Rune Engelbreth Larsen
Contributing to a new humanism

What is humanism?

Humanism is a worldview that dawns in the European Renaissance, especially the Italian Renaissance, although the word itself wasn't coined untill the early nineteenth century. However, from the roots of the socalled renaissance humanism stems an accentuation of education and skills within several fields of knowledge, as well as a pluralistic approach to culture that revives and reevaluates aspects of classical culture in a synthesis with various christian traditions.

Rather than an ideology it was a cultural frame of ideas with an emerging non-absolutistic approach to any truth. It emphasized the uniqueness of the individual and often unfolded an intimate connection between man and nature, in which Amor was depicted as a natural or cosmic principle.

At the core of Renaissance humanism we find the concept of humanitas that in many ways unites and elaborates these elements:

»Humanitas meant the development of human virtue, in all its forms, to its fullest extent. The term thus implied not only such qualities as are associated with the modern word humanity - understanding, benevolence, compassion, mercy - but also such more aggressive characteristics as fortitude, judgment, prudence, eloquence, and even love of honour. Consequently the possessor of humanitas could not be merely a sedentary and isolated philosopher or man of letters but was of necessity a participant in active life. Just as action without insight was held to be aimless and barbaric, insight without action was rejected as barren and imperfect. Humanitas called for a fine balance of action and contemplation, a balance born not of compromise but of complementarity. The goal of such fulfilled and balanced virtue was political in the broadest sense of the word. The purview of Renaissance humanism included not only the education of the young but also the guidance of adults (including rulers) via philosophical poetry and strategic rhetoric. It included not only realistic social criticism but also utopian hypotheses, not only painstaking reassessments of history but also bold reshapings of the future. In short, humanism called for the comprehensive reform of culture, the transfiguration of what humanists termed the passive and ignorant society of the 'dark' ages into a new order that would reflect and encourage the grandest human potentialities. Humanism had an evangelical dimension. It sought to project humanitas from the individual into the state at large.«

This is the definition of Encyclopaedia Britannica, and not only does it reflect the meaning of a word, but to some extent the very spirit of the Renaissance - and thereby also characterizes the inheritance of humanism.

One of the key purposes of this website is to emphasize the need for a new and genuine humanism in the twenty-first century, inspired by the historical foundations of the Renaissance, for which humanitas is essential.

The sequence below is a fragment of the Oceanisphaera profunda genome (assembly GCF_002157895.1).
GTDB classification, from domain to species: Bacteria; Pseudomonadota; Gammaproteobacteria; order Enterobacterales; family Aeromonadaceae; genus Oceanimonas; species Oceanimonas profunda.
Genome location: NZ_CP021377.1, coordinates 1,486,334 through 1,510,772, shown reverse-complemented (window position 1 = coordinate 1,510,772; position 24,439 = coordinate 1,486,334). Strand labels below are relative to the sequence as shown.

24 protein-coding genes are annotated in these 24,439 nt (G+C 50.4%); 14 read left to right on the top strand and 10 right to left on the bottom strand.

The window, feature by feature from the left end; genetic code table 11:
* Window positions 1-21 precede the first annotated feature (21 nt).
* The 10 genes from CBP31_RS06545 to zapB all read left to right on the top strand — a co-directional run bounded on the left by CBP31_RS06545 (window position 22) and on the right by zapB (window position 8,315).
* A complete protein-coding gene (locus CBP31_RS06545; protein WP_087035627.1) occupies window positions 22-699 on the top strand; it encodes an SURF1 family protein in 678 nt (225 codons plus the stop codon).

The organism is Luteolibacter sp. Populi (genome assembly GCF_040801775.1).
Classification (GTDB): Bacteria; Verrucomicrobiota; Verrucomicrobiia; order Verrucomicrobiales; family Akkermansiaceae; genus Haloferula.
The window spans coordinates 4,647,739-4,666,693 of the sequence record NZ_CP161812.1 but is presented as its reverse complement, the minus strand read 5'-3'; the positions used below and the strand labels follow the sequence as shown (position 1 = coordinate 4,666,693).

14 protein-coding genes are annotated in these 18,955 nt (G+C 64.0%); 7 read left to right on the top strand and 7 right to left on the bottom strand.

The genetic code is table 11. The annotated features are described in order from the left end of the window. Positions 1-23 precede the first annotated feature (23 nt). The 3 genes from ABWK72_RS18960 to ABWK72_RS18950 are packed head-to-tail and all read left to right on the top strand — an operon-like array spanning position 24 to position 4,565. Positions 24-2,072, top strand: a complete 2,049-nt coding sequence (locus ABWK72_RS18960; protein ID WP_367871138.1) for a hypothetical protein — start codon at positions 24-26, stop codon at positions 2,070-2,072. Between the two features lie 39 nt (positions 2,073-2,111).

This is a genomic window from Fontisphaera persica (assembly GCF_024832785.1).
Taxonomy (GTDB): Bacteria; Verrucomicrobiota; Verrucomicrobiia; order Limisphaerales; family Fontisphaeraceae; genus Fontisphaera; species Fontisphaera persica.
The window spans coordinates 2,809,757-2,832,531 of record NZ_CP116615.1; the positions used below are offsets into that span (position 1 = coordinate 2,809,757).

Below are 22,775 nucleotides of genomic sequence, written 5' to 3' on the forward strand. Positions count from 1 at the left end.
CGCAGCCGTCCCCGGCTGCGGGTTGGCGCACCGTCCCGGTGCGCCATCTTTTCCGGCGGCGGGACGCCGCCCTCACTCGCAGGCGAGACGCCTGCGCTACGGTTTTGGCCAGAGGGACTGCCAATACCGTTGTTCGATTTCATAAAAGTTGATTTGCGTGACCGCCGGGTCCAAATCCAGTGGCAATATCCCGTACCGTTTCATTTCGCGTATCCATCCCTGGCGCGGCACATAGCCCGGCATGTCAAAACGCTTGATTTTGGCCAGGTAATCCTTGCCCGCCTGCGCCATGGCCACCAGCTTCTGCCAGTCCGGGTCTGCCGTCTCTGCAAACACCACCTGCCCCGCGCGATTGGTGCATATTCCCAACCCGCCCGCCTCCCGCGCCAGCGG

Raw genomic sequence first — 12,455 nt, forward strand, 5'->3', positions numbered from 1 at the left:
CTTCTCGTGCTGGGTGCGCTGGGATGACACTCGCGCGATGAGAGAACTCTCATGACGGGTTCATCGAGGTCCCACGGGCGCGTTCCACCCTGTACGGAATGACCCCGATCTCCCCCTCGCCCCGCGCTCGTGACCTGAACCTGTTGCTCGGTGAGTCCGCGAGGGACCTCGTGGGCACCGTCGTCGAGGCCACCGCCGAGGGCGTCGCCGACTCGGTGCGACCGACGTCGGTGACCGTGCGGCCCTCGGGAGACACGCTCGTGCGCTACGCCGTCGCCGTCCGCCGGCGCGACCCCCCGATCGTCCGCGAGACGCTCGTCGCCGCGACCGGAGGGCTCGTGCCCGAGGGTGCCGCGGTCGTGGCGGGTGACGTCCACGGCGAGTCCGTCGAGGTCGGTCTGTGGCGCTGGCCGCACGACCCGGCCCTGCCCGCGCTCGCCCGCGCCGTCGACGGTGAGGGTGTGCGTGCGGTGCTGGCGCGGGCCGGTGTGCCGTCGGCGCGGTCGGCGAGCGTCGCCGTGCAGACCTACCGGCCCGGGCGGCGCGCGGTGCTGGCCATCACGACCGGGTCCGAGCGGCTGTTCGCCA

A humanism that is concerned with the diversity of all mankind as a source to cultural renewal as well as respect for cultural traditions. Dedicated to the dignity of any individual, regardless of political, philosophical or religious views and values - but at the same time sticking to and fighting for precisely such humanistic values that allows for the greatest possible individual liberty, while opposing any law or dogma that limits freedom beyond the necessesary protection of another individual's freedom.

Or as stated in the French Declaration of Human Rights in 1789, »thus, the exercise of the natural rights of every man has no bounds other than those that ensure to the other members of society the enjoyment of these same rights«.

A humanism which neither denounces nor prescribes religious beliefs as such, but in accordance with the individualistic outset of this frame of ideas places Man - rather than e.g. God or gods - at the fulcrum.

Thus, any religion, ideology or science will inevitable have to be experienced, acknowledged or believed by man to become the basis of any life-experience or worldview. Whether one person's life or worldview is believed to revolve around God(s) or not is up to that person's own beliefs - but either way, man is at the beginning of the equation in a humanistic view.

Since man is not one man, but all men, and because no two people are alike, man cannot be at the fulcrum of existence, unless this fulcrum is comprised of man's individual diversity.

By using the term panhumanism as a common denominator for humanistic implications of these basic principles, I wish to stress a humanism that calls for a pluralistic view on modern society as well as an individualistic view on man as the basis of cross-cultural understanding and respect in a globalized world.

For this reason man's individual diversity becomes the starting point of this particular humanism.

And for this reason also, the struggle for encouragement and respect of human and cultural diversity becomes a goal as well as a consequence of humanism.

June 2006